The culmination of an election campaign season that reached back more than a year will be realized Monday when Howard County Executive-elect Allan Kittleman and the County Council are sworn into office in a ceremony at Glenelg High School.
The ceremony represents the changing of the guard — and a change of political parties at the top of county government — as current County Executive Ken Ulman, a Democrat, steps down after two terms and Kittleman, a Republican state senator from the western county, takes over.
The composition of the County Council, meanwhile, will remain largely the same. Four of the five members — Democrats Calvin Ball, Jen Terrasa and Mary Kay Sigaty and Republican Greg Fox — are returning for a third term. The council's only new member, Democrat Jon Weinstein, will take the seat now held by Courtney Watson, a Democrat who lost to Kittleman in the county executive race.
The ceremony, scheduled for 7 p.m., will be in the auditorium at Glenelg High School, which is in Kittleman's home district. It will be emceed by National Public Radio reporter Korva Coleman. Clerk of the Court Wayne Robey will do the officiating.
The swearing-in will be followed by a dessert reception, according to a news release announcing the event. The installation ceremony is by invitation only, according to county officials, but will be live-streamed at https://new.livestream.com/hcpsstv/events/3593385.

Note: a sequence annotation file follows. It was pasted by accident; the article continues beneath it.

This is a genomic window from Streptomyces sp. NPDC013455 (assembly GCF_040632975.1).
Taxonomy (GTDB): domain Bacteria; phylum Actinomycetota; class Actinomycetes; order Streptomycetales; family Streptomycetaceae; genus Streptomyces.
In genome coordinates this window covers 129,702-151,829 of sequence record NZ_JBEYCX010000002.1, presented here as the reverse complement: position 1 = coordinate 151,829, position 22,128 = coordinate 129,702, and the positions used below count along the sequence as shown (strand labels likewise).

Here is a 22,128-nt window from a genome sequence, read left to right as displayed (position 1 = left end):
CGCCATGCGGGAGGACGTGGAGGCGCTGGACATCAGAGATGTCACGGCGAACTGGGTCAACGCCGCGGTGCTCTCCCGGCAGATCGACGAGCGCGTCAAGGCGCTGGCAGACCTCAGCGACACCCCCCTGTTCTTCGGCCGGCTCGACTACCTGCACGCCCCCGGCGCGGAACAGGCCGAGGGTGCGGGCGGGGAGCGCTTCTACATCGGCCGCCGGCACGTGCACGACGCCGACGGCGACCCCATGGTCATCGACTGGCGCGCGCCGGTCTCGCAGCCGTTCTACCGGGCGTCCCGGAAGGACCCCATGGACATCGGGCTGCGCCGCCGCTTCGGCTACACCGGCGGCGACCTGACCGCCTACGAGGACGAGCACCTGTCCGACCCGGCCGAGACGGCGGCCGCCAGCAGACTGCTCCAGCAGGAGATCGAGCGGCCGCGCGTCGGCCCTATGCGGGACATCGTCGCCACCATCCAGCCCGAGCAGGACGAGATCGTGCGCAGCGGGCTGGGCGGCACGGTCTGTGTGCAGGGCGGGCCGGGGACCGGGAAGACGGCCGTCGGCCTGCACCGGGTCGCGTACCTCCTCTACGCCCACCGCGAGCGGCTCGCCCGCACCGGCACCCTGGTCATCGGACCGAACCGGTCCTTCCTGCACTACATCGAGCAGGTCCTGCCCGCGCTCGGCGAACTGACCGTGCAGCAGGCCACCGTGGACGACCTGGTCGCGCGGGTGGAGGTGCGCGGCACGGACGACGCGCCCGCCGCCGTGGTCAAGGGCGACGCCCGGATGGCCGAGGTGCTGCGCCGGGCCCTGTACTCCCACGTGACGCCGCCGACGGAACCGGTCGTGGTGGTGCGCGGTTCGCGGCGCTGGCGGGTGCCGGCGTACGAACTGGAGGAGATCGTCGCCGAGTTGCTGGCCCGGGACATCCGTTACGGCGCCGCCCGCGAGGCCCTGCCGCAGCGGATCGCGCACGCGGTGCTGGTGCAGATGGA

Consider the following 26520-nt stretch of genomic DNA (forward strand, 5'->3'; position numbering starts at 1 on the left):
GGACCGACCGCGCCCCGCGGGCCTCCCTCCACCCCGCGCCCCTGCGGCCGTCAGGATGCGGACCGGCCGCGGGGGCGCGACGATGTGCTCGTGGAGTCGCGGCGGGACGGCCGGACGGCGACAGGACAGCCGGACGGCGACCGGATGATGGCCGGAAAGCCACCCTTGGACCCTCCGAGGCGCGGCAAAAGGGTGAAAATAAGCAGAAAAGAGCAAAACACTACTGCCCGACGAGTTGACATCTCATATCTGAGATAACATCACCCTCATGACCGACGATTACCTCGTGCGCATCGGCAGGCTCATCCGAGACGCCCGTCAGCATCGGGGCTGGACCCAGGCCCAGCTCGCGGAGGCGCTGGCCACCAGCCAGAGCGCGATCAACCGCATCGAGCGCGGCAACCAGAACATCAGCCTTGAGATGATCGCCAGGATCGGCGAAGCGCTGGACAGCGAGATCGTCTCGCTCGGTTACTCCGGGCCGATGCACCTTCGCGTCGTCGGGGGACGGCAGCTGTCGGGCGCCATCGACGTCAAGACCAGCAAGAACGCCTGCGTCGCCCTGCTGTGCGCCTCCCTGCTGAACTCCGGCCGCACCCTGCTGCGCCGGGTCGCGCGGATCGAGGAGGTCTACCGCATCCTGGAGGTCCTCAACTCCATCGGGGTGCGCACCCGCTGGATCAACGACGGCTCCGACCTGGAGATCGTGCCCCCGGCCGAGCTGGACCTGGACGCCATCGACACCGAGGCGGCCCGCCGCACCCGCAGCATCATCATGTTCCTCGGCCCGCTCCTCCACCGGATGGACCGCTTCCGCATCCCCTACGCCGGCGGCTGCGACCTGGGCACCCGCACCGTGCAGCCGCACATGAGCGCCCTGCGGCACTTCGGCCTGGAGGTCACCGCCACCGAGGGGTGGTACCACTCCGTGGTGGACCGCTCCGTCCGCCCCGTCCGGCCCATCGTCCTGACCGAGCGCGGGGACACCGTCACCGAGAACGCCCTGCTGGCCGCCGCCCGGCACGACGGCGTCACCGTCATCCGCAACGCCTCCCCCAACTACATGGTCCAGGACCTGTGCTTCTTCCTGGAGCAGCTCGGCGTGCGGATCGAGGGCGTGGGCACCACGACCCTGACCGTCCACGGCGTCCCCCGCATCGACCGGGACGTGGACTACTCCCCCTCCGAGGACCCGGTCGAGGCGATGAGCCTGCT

Kittleman said earlier this month that one of his first acts in office will be to reverse an executive order banning the sale of sugary drinks and high-calorie snacks on county property and at county-sponsored events. In recent weeks he's named his transition team, and last week accepted the resignation of current fire chief Bill Goddard, effective Dec. 2.
Marsha McLaughlin, the county's director of Planning and Zoning, and County Solicitor Margaret Ann Nolan are also leaving. McLaughlin has said she will stay on for a transitional period of several months at the beginning of Kittleman's administration until a new appointee is identified, and Nolan, who has provided legal representation to the county executive branch and County Council since 2007, said she will serve no later than July 1, 2015, but would depart earlier after a successor is identified.
The new council will deal with several high-profile issues in its first months in office, including making a decision about mulching regulations on preserved farmland in the west, affordable housing in downtown Columbia and possibly revisiting the rate structure for the stormwater management fee. Kittleman, too, has discussed revisiting the stormwater fee issue.